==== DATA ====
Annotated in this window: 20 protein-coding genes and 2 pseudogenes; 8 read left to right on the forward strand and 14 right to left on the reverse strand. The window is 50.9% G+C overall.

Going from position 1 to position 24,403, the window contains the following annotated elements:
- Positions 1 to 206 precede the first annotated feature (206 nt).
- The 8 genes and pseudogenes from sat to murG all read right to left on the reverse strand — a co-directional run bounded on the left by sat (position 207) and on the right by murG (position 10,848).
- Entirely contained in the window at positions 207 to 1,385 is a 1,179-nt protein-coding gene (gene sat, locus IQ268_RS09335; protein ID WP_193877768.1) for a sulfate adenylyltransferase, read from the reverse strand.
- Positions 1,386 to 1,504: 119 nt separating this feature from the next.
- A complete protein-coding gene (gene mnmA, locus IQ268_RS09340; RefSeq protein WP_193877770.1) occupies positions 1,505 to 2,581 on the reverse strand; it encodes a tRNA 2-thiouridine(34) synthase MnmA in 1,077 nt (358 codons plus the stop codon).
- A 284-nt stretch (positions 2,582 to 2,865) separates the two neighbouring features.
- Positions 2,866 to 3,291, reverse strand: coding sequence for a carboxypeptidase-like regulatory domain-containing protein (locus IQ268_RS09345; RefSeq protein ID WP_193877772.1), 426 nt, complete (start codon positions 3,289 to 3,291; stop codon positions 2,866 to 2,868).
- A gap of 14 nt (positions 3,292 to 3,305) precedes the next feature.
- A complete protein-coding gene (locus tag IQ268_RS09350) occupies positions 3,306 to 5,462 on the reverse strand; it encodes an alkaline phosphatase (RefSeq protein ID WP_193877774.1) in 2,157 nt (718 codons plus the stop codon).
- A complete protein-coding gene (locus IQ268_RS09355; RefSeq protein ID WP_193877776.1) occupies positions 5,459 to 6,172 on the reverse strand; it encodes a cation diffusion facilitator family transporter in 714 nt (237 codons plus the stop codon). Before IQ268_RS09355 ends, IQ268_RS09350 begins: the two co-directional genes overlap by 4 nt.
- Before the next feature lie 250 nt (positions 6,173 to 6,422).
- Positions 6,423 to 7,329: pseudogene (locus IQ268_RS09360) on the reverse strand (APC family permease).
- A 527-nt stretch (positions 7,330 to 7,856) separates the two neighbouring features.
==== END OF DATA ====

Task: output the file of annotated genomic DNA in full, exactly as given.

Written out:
Annotated in this window: 20 protein-coding genes and 2 pseudogenes; 8 read left to right on the forward strand and 14 right to left on the reverse strand. The window is 50.9% G+C overall.

Going from position 1 to position 24,403, the window contains the following annotated elements:
- Positions 1 to 206 precede the first annotated feature (206 nt).
- The 8 genes and pseudogenes from sat to murG all read right to left on the reverse strand — a co-directional run bounded on the left by sat (position 207) and on the right by murG (position 10,848).
- Entirely contained in the window at positions 207 to 1,385 is a 1,179-nt protein-coding gene (gene sat, locus IQ268_RS09335; protein ID WP_193877768.1) for a sulfate adenylyltransferase, read from the reverse strand.
- Positions 1,386 to 1,504: 119 nt separating this feature from the next.
- A complete protein-coding gene (gene mnmA, locus IQ268_RS09340; RefSeq protein WP_193877770.1) occupies positions 1,505 to 2,581 on the reverse strand; it encodes a tRNA 2-thiouridine(34) synthase MnmA in 1,077 nt (358 codons plus the stop codon).
- A 284-nt stretch (positions 2,582 to 2,865) separates the two neighbouring features.
- Positions 2,866 to 3,291, reverse strand: coding sequence for a carboxypeptidase-like regulatory domain-containing protein (locus IQ268_RS09345; RefSeq protein ID WP_193877772.1), 426 nt, complete (start codon positions 3,289 to 3,291; stop codon positions 2,866 to 2,868).
- A gap of 14 nt (positions 3,292 to 3,305) precedes the next feature.
- A complete protein-coding gene (locus tag IQ268_RS09350) occupies positions 3,306 to 5,462 on the reverse strand; it encodes an alkaline phosphatase (RefSeq protein ID WP_193877774.1) in 2,157 nt (718 codons plus the stop codon).
- A complete protein-coding gene (locus IQ268_RS09355; RefSeq protein ID WP_193877776.1) occupies positions 5,459 to 6,172 on the reverse strand; it encodes a cation diffusion facilitator family transporter in 714 nt (237 codons plus the stop codon). Before IQ268_RS09355 ends, IQ268_RS09350 begins: the two co-directional genes overlap by 4 nt.
- Before the next feature lie 250 nt (positions 6,173 to 6,422).
- Positions 6,423 to 7,329: pseudogene (locus IQ268_RS09360) on the reverse strand (APC family permease).
- A 527-nt stretch (positions 7,330 to 7,856) separates the two neighbouring features.